NASA satellites were used to study the effects of the pandemic-related reduced emissions in the atmosphere and greenhouse gases were unexpectedly high.
A recent study of From NASA Jet Propulsion Laboratory (JPL) revealed that dramatically reduced emissions as a result of the COVID-19 pandemic had unexpected effects and did not slow down climate change. Greenhouse gases are associated with energy use, and manufacturing and transportation are some of the biggest contributors, both of which fell as a result of efforts to control the viral outbreak that spread around the world. The atmospheric changes, surprisingly, did not reflect the lower carbon emissions.
NASA regularly monitors changes in Earth’s atmosphere using a variety of techniques and equipment. One of the most useful methods relies on satellite data that can provide a global view of the variation in air pollution, weather patterns, and temperatures. With advanced computer analysis of this vast amount of information, a better understanding could be achieved, possibly identifying the effects of both natural and man-made processes and how to best reduce climate change.
Using satellite data from NASA and other space agencies, a study was conducted of recent atmospheric changes that may have resulted from reduced emissions that were a side effect of the COVID-19 pandemic. Little has turned positive from the spread of the virus, but there were hopes that a break with manufacturing and transportation on such a massive global scale could help with climate change. However, the study revealed that despite low carbon dioxide emissions, the growth rate of this greenhouse gas continued at roughly the same rate. Methane has a greater impact on climate change than carbon dioxide, and it also increased in the atmosphere faster than at any other time in the last decade.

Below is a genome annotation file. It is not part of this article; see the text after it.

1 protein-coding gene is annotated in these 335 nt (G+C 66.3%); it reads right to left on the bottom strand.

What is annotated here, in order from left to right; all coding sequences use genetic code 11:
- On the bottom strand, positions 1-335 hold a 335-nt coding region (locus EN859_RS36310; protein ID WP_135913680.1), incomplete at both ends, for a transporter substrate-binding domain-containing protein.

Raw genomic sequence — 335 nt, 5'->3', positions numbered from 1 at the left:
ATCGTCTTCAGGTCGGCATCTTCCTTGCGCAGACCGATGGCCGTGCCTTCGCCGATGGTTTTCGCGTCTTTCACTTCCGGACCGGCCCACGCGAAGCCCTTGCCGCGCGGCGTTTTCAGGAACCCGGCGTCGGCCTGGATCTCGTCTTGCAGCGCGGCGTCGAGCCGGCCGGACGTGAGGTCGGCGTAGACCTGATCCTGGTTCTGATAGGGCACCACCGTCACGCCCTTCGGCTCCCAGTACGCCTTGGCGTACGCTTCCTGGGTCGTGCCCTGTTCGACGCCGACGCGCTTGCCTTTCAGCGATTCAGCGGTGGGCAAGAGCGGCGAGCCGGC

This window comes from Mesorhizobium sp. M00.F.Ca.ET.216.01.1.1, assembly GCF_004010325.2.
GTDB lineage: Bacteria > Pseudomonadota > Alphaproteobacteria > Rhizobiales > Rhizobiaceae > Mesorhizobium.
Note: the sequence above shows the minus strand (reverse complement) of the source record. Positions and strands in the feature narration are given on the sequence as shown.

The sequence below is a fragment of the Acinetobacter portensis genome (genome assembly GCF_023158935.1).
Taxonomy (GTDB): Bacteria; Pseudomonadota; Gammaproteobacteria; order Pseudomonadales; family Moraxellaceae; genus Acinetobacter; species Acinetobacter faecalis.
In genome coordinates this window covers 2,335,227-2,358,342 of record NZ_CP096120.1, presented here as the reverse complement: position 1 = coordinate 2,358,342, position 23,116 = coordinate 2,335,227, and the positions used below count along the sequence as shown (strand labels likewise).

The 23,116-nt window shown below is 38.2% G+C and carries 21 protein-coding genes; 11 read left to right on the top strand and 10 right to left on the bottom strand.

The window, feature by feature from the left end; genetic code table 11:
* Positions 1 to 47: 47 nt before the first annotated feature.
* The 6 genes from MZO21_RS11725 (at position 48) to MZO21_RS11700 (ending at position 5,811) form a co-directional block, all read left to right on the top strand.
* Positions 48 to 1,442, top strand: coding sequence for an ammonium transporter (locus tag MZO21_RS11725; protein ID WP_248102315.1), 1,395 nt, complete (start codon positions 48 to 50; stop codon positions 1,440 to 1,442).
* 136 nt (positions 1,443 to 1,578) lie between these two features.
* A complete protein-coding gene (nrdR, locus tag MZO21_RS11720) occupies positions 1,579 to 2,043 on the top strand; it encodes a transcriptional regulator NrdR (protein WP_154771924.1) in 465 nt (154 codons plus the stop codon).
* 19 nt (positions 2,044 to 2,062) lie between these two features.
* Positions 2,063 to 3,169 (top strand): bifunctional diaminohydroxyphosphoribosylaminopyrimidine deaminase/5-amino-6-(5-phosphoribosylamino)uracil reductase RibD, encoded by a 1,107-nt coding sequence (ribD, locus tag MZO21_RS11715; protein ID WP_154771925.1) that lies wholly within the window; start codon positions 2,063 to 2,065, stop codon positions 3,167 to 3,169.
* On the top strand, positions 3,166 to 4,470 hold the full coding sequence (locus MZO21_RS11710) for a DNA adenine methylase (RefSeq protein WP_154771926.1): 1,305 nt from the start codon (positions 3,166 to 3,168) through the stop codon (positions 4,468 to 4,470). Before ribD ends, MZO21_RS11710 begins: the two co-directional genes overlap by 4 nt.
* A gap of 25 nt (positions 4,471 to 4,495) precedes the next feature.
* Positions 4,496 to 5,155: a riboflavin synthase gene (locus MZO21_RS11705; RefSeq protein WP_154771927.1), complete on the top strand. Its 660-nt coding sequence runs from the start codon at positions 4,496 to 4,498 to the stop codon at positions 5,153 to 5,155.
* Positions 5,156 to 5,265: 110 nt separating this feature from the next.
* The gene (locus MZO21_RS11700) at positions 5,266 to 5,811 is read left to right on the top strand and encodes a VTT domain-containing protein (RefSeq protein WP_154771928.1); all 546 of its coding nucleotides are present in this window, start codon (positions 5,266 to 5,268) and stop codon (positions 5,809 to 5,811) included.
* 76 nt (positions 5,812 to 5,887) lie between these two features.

Why the Earth’s atmosphere did not improve
NASA does not have a complete understanding of what happened and is investigating the unexpected atmospheric results. The concentration of greenhouse gases was expected to decline, but increased with the onset of the pandemic. One factor in this has to do with a sudden spike in activity as various parts of the world began producing and shipping products again, pushing harder than before to meet the sudden demand. This indicates that a temporary interruption in carbon production activities, which will only intensify later, will not solve the problem.
More specifically, NASA noted that the ocean does not absorb as much carbon if the pressure of carbon dioxide is low at the ocean surface. This meant that this natural process did not contribute to the reduction as much as it did when CO2 levels were higher. There is an ebb and flow in nature that is difficult to model. Also, the concentrations of nitrogen oxide, a gas that removes methane from the atmosphere, were lower. Since nitrogen oxide emissions decreased along with methane, the result was more methane in the atmosphere. The implications of From NASA The claims about this study are not that reducing emissions causes more problems, but that more effort is needed to address climate change, as simply reducing carbon emissions for a few months is not enough to enjoy lasting change .